Atmospheric Structure Experiment (ASE) data sets
PHOENIX MARS ATMOSPHERIC STRUCTURE EXPERIMENT DATA V1.0
Data Set Overview
The DATA directory is divided up into two subdirectories: EDR_DATA and RDR_DATA. In each subdirectory, there will be experiment data records (EDRs) or reduced data records (RDRs) for the Inertial Measurement Unit (IMU) on Phoenix. The location of the IMU within the Phoenix spacecraft with respect to various frames of reference is described in the EDR Software Interface Specification (SIS) with the aid of diagrams.
Data files in the EDR_DATA subdirectory consist of time ordered records of linear velocity changes or 'delta-v' values every 5 milliseconds in three Cartesian axes and angle change or the 'delta-angle' values every 5 milliseconds in three Cartesian axes. Data comes from the IMU measurements during the entry and descent of the Phoenix spacecraft. NASA Level 1A data have been converted to physical units and transformed in space from the local reference frame of the IMU to the mechanical Cartesian frame of the spacecraft described in the EDR SIS.
Data files in the RDR_DATA subdirectory will contain time-ordered altitude, latitude, east longitude, velocity, atmospheric pressure (and uncertainty), atmospheric temperature (and uncertainty), and atmospheric density (and uncertainty).
The NASA Level 1A data files in the EDR_DATA subdirectory contain the following measurements:
|Relative spacecraft event time from start of data acquisition||seconds|
|Angle change (delta-angle) about the X-axis of the mechanical frame of the spacecraft||radians|
|Angle change (delta-angle) about the Y-axis of the mechanical frame of the spacecraft||radians|
|Angle change (delta-angle) about the Z-axis of the mechanical frame of the spacecraft||radians|
|Velocity change (delta velocity) in the X-axis of the mechanical frame of the spacecraft||m/s|
|Velocity change (delta velocity) in the Y-axis of the mechanical frame of the spacecraft||m/s|
|Velocity change (delta velocity) in the Z-axis of the mechanical frame of the spacecraft||m/s|
The Level 2 data files in the RDR_DATA subdirectory contain the following data:
|Spacecraft Clock count||seconds|
|Relative time from a defined entry state||seconds|
|The altitude of the spacecraft above the landing site||seconds|
|Planetocentric latitude of the spacecraft at the time of sample acquisition||degrees|
|Planetocentric east longitude of the spacecraft at the time of sample acquisition||degrees|
|Speed of the Phoenix entry probe at the given location||m/s|
|Derived atmospheric density along the flight path||kg/m**3|
|Derived atmospheric pressure along the flight path||Pascal|
|Derived atmospheric temperature along the flight path||Kelvin|
|The estimated uncertainty of the atmospheric density||kg/m**3|
|The estimated uncertainty of the atmospheric pressure||Pascal|
|The estimated uncertainty of the atmospheric temperature||Kelvin|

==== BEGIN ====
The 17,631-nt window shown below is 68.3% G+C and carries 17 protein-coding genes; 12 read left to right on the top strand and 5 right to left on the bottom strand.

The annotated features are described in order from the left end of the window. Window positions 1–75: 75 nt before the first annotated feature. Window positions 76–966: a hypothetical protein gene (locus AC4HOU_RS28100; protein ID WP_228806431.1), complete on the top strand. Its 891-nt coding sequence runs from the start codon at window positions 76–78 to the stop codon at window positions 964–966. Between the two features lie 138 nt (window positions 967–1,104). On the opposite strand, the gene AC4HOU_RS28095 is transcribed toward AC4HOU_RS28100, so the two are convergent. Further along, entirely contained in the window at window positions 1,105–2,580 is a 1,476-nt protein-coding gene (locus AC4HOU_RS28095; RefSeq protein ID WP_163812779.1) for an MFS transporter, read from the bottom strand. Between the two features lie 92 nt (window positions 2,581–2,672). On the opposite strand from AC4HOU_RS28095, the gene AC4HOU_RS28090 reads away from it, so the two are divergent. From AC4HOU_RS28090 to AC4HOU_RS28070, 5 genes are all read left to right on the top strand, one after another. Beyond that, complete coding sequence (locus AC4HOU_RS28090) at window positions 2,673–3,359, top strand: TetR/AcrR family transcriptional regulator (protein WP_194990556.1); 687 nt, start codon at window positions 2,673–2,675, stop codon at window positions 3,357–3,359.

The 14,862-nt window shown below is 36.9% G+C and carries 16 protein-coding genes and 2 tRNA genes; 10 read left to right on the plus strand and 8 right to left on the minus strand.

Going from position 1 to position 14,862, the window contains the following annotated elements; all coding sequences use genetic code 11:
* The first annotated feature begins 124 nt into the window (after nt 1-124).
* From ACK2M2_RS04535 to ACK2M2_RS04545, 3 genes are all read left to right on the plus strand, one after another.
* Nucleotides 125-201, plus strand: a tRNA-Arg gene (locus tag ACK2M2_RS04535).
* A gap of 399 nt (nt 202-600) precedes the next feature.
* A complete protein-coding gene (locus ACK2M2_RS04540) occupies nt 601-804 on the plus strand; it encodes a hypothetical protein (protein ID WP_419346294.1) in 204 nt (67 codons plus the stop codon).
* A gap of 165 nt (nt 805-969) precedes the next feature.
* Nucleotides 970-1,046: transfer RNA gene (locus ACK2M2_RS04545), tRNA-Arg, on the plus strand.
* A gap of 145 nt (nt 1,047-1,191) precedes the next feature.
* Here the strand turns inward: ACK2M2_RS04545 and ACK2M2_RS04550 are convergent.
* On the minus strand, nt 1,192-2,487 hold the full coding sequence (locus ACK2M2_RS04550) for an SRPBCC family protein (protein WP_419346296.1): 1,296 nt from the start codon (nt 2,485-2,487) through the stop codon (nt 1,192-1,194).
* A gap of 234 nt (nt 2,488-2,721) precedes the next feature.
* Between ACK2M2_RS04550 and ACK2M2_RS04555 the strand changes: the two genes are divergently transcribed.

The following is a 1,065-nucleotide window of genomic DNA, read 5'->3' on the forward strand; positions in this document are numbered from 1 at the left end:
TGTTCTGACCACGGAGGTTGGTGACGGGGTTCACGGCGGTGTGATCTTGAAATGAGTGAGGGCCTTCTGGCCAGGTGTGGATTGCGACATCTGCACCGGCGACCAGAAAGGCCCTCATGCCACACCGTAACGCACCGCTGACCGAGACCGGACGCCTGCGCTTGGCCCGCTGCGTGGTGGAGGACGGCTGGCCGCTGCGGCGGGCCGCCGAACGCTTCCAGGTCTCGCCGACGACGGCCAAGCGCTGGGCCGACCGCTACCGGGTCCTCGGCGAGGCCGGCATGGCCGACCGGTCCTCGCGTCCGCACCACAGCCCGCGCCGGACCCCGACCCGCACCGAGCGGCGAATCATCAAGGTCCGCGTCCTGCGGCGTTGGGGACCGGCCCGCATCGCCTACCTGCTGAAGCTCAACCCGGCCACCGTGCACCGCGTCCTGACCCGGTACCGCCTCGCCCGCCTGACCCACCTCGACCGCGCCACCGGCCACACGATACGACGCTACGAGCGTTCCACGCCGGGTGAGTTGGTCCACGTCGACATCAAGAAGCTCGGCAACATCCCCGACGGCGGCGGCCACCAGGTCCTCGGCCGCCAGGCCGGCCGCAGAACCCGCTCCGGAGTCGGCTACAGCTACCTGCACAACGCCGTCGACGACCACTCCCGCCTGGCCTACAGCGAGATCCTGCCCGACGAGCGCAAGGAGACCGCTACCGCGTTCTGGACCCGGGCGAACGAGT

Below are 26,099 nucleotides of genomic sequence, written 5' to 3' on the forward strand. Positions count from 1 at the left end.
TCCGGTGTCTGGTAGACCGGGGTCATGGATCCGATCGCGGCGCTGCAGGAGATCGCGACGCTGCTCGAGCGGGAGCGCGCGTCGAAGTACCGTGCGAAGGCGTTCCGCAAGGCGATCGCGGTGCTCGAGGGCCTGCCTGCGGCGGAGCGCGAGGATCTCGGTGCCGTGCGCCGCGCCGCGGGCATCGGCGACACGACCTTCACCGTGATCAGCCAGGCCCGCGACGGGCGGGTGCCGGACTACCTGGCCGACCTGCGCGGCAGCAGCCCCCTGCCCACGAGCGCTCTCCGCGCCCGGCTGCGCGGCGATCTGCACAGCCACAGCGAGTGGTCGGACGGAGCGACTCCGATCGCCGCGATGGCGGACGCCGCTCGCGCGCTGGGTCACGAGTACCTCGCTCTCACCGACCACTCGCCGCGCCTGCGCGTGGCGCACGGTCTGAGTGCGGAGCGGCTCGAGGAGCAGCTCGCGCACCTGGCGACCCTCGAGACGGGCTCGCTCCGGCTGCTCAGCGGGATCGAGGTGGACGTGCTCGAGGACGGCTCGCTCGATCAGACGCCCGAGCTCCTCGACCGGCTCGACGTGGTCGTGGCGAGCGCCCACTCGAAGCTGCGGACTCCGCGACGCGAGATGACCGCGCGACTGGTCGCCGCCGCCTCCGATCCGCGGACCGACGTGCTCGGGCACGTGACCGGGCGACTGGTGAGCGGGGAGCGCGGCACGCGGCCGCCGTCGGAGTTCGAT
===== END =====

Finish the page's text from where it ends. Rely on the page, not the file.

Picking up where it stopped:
Ancillary quantities are necessary to understand the derivation of RDR data and are also found within this archive volume. The CALIB directory in the DOCUMENT directory will contain a tabulation of three-dimensional force and moment coefficients of the Phoenix spacecraft as a function of atmospheric conditions and spacecraft attitude with respect to the atmosphere-relative velocity vector. INST.CAT contains the entry state of the Phoenix probe, consisting of a position vector and entry attitude at a defined time. INST.CAT also contains the following additional ancillary quantities: the Phoenix entry vehicle mass and its uncertainty: Units = kg The entry vehicle cross-sectional area: Units = m**2
The Phoenix Lander spacecraft had two Inertial Measurement Units (IMUs) that were mounted on the underside of the lander, one as backup only that was never turned on. The IMUs were manufactured by Honeywell (Clearwater, FL) with part number YG9666BC. The IMUs were on the spacecraft as engineering sensors, primarily to assist in Entry, Descent and Landing (EDL). Thus the data were processed and collected for engineering use and their scientific use was not a driver for the selection of the IMU performance characteristics. Consequently, the IMU that collected data was not located close to the entry capsule center of mass or spin axis. Data were output from one IMU and collected at the full instrument rate of 200 Hz. The DN values from the IMU were transmitted back to Earth from the spacecraft and converted to physical values after ground depacketization using factory calibration data. Frames of reference and transformation of the data to the mechanical frame of reference are described in the EDR SIS with the aid of diagrams.
The 'raw' DN values were stored on the spacecraft at the instrument acquisition rate of 200 Hz. The EDR data presented are those derived from the raw DN transmitted from the spacecraft and processed using the ancillary information and method described in the EDR SIS. The EDR data products are the time-ordered delta-velocity change (the time integral of acceleration) per count in three Cartesian axes and delta-angle change (the time integral of angular rate) per count in three Cartesian axes. The density, pressure and temperature of the atmosphere along the flight path was deduced from this data by methods generally outlined in the RDR SIS.
Data Coverage and Quality
Within the 1 to 93798 data samples recorded every 5 milliseconds in the EDR data set, spurious data was recorded for samples 12031 to 12040 (inclusive) because of a downlink transmission problem. These data points are zero-filled. Because of the 50 millisecond duration of this anomaly, the effect on higher level analysis is likely to be negligible with suitable interpolation in using the data. Another noticeable quality aspect of the EDR data is the comparatively high noise level, which is a function of the way the instrument was selected and configured by spacecraft engineers, as described in INST.CAT.